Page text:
Already, in the Black Sea port of Mykolaiv, two major grain terminals – one owned by Missouri-based Bunge Ltd., the other by Canadian Viterra – have been hit by Russia, whose missile strikes have also targeted a bridge that Ukrainian farmers use to reach a key point. Romanian port.

The other side of Russia’s militarization of food is more malicious and complex – the watering down of precious grain supplies to willing, even impatient, nations whose populations may be on the brink of starvation. As many as 10 Russian-flagged bulk carriers were reportedly put into service carrying stolen Ukrainian grain to ports including Syria and Turkey, according to an intelligence report by London-based Lloyd’s List using ship tracking data . This could total up to 400,000 tonnes of grain.

One of them, the Matros Pozynich, is one of three ships singled out by the State Department as being involved in this illegal trade. During a recent voyage, the ship turned off its transponder, making its course impossible to follow. The transporter, believed to be full of stolen Ukrainian grain, was later spotted by Maxar satellite imagery arriving and being unloaded in Syria.

There have been allegations that NATO member Turkey is smuggling Ukrainian agricultural products, although Turkish officials said they found no evidence to support the claim. However, the Matros Pozynich certainly docked in Turkey. The Ukraine-based SeaKrime project said other investigations show Russian ships carrying Ukrainian grain unloaded in Turkey and attempted to deliver to the Egyptian port of Alexandria. Unlike Turkey, Egypt refused entry and the ship ended up in Syria.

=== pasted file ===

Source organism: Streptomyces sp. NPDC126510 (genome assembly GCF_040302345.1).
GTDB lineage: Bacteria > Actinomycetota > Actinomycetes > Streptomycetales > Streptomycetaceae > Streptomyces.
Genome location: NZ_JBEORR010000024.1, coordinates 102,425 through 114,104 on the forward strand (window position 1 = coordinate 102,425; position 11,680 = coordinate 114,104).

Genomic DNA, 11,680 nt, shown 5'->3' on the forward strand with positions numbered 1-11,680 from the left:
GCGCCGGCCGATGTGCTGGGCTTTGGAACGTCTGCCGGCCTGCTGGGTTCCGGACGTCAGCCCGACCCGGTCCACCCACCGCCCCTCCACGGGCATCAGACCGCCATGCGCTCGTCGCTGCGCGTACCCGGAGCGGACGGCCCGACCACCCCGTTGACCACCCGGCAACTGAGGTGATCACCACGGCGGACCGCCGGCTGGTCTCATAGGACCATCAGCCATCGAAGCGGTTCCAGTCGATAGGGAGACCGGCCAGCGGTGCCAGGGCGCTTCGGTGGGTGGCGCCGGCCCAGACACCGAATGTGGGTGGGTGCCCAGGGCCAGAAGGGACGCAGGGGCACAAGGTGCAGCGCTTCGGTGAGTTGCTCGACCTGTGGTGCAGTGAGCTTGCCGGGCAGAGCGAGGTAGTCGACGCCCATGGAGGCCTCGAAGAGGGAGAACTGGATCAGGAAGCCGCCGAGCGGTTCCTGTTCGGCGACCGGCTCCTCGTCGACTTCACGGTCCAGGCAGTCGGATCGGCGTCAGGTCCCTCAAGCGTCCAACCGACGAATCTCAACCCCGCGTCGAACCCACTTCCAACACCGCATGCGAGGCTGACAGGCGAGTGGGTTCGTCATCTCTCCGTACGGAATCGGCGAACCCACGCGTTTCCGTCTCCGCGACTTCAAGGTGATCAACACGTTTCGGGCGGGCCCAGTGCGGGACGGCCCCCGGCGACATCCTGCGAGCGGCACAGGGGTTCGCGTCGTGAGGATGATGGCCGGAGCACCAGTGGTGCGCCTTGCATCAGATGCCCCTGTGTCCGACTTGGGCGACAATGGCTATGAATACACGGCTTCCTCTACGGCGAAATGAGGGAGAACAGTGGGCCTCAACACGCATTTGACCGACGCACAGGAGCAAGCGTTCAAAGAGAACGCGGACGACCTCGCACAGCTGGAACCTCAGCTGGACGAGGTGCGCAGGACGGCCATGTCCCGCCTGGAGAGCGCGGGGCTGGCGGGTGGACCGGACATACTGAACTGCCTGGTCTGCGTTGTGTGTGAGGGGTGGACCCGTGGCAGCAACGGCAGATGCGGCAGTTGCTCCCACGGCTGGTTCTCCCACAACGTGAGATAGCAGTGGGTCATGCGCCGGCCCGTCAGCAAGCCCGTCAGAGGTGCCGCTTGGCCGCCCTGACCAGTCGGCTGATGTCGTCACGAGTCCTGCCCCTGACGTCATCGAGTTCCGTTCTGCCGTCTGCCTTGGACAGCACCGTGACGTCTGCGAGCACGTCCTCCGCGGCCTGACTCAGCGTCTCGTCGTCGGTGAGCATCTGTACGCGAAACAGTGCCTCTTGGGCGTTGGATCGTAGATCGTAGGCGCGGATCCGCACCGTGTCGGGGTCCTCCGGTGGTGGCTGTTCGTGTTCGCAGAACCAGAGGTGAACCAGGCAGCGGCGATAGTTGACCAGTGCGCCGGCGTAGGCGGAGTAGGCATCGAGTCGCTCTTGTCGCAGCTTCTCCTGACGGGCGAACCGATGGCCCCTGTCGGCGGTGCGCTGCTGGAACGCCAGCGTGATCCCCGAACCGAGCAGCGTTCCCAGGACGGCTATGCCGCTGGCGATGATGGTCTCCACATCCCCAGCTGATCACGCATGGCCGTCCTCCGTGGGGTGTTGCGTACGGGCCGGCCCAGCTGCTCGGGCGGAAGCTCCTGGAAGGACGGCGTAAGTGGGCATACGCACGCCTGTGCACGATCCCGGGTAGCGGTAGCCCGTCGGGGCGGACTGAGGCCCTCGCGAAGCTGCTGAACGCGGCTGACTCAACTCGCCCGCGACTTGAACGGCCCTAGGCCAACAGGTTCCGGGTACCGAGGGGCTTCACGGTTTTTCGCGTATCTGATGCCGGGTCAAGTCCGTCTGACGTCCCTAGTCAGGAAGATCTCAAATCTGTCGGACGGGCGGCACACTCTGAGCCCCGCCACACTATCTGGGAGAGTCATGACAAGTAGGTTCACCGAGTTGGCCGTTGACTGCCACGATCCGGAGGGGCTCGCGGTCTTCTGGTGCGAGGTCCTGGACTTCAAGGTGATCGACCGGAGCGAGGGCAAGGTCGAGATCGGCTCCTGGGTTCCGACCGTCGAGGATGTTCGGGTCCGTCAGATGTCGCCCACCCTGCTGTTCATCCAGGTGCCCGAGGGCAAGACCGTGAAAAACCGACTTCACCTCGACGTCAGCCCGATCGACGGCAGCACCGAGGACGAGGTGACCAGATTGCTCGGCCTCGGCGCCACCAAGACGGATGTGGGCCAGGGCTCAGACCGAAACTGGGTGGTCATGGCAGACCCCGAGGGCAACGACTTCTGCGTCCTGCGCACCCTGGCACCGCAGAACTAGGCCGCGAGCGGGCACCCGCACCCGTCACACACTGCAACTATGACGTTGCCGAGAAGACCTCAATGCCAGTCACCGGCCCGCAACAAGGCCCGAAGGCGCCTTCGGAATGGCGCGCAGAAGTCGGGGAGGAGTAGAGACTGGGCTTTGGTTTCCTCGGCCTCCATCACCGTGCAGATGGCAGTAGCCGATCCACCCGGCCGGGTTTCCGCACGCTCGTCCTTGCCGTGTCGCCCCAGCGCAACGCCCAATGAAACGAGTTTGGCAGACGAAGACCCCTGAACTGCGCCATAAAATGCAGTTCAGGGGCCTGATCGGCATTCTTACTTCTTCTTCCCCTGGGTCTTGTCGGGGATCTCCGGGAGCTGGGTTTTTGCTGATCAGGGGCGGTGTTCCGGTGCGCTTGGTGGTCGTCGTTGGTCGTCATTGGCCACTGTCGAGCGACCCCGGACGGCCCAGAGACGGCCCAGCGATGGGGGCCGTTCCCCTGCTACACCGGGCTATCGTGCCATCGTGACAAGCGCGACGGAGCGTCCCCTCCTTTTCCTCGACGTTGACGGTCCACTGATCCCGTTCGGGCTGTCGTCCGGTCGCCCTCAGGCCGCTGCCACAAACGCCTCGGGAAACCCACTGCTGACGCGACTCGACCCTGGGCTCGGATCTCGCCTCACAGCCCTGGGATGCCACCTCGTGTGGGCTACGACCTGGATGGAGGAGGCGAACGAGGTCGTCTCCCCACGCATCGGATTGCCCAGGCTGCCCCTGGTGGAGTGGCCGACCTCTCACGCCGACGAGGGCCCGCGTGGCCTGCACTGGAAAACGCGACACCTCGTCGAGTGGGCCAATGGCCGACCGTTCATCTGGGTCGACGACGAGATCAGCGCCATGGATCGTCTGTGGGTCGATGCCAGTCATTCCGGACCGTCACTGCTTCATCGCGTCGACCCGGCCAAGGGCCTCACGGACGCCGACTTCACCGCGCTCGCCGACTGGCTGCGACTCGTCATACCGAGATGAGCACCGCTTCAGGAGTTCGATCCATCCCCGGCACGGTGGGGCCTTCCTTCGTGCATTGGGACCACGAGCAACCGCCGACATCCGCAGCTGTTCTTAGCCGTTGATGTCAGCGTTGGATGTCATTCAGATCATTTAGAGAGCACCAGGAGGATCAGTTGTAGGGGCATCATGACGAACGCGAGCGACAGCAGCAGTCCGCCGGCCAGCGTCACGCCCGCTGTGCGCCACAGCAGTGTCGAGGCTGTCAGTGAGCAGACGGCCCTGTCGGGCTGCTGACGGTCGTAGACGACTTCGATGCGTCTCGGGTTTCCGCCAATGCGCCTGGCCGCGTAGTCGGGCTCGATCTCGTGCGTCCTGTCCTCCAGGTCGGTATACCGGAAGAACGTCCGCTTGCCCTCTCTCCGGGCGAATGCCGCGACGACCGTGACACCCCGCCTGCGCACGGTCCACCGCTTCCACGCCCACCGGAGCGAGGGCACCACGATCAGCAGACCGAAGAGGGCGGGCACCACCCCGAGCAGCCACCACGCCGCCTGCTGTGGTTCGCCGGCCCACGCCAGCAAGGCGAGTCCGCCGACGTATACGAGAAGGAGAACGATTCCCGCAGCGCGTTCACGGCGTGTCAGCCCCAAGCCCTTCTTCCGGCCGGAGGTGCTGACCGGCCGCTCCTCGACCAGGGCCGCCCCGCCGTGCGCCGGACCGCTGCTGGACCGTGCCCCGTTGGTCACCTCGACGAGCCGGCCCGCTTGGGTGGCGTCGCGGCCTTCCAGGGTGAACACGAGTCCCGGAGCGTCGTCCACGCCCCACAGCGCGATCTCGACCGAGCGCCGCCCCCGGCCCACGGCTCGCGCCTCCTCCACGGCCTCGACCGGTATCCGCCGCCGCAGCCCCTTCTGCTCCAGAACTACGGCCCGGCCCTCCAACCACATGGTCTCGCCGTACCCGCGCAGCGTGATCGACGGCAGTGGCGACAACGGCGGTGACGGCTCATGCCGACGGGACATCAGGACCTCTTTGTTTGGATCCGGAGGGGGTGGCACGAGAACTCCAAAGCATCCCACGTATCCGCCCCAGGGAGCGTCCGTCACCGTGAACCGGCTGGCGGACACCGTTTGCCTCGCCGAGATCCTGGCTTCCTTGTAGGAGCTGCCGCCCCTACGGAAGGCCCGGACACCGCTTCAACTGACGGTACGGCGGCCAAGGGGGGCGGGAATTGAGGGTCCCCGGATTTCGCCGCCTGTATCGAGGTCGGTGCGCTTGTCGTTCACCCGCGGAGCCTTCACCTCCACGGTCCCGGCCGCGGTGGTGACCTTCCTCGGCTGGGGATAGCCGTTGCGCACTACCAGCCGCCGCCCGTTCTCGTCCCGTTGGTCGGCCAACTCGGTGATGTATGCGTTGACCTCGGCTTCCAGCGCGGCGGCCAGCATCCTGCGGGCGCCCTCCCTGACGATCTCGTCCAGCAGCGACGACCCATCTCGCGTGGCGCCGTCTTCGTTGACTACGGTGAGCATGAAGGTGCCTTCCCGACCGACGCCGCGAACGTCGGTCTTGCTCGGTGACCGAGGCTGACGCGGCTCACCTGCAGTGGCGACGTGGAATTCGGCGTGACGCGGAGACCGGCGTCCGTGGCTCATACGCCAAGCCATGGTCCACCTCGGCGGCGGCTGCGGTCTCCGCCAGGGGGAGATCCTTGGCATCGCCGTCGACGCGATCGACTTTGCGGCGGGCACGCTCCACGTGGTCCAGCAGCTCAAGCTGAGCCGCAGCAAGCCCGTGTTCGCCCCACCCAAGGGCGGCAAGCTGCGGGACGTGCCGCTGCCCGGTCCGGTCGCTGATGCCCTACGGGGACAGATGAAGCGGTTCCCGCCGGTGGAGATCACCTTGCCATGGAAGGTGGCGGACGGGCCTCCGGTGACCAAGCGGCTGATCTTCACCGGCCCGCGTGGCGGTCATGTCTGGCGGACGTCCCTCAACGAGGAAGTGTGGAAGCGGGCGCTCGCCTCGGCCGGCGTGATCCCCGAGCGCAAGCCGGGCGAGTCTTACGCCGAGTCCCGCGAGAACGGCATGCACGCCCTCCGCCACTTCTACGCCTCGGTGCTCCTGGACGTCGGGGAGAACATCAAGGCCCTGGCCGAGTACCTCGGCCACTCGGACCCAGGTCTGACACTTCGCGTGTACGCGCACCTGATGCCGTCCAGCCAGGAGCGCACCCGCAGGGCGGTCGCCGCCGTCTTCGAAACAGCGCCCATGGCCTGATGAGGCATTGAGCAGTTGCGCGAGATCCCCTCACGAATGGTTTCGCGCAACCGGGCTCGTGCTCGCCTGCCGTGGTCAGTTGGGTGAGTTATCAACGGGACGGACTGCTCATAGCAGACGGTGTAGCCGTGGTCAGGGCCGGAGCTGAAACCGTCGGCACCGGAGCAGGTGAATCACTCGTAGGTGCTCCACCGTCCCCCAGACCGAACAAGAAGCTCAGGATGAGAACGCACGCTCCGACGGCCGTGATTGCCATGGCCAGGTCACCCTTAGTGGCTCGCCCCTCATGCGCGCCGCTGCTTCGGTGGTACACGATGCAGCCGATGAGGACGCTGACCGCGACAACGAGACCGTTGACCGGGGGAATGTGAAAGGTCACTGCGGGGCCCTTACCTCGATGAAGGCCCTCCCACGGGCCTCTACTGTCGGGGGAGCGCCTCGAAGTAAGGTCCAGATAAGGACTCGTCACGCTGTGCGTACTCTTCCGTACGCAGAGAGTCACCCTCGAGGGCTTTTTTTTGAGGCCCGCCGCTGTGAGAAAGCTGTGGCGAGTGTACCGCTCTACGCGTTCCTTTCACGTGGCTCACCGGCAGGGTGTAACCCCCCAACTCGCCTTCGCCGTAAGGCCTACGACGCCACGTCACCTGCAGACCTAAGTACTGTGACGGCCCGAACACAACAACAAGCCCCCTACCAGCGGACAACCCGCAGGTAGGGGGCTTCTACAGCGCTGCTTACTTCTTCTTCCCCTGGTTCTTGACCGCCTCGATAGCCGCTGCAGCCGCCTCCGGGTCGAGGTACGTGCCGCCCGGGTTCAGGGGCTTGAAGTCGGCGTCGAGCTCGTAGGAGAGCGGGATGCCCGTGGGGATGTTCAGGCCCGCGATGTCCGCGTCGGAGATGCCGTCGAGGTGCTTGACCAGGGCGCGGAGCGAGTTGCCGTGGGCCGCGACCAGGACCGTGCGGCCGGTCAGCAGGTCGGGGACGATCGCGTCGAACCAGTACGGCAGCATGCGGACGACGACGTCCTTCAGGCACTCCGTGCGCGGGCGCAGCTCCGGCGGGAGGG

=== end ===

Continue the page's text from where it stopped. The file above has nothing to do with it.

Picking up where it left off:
“Russia is shamelessly stealing Ukrainian grain and smuggling it out of invaded Crimea,” Kyiv’s ambassador to Ankara, Vasyl Bodnar, said. He wants Interpol to investigate.

Yet a number of other countries would be willing to take Russian-supplied grain from any source to feed their people. Reuters reported last week that Bangladesh was seeking to buy at least 200,000 tons from Russian sources. Earlier in the month, Senegalese President Macky Sall, chairman of the African Union, met Putin during his holiday retreat in Sochi, seeking grain shipments to Africa. Sall spoke of the “strong and brotherly relations” between Russia and Africa.

“We, the weakest, what do we do? Sall asked after the visit. “We are not really in the debate about who is wrong, who is right. We just want access to the grain. Indeed, before the war, nearly half of African countries depended on wheat imports from Russia and Ukraine. Last month, the United States alerted 14 countries, mostly in Africa, that Russia would seek customers for the wheat it looted from Ukraine.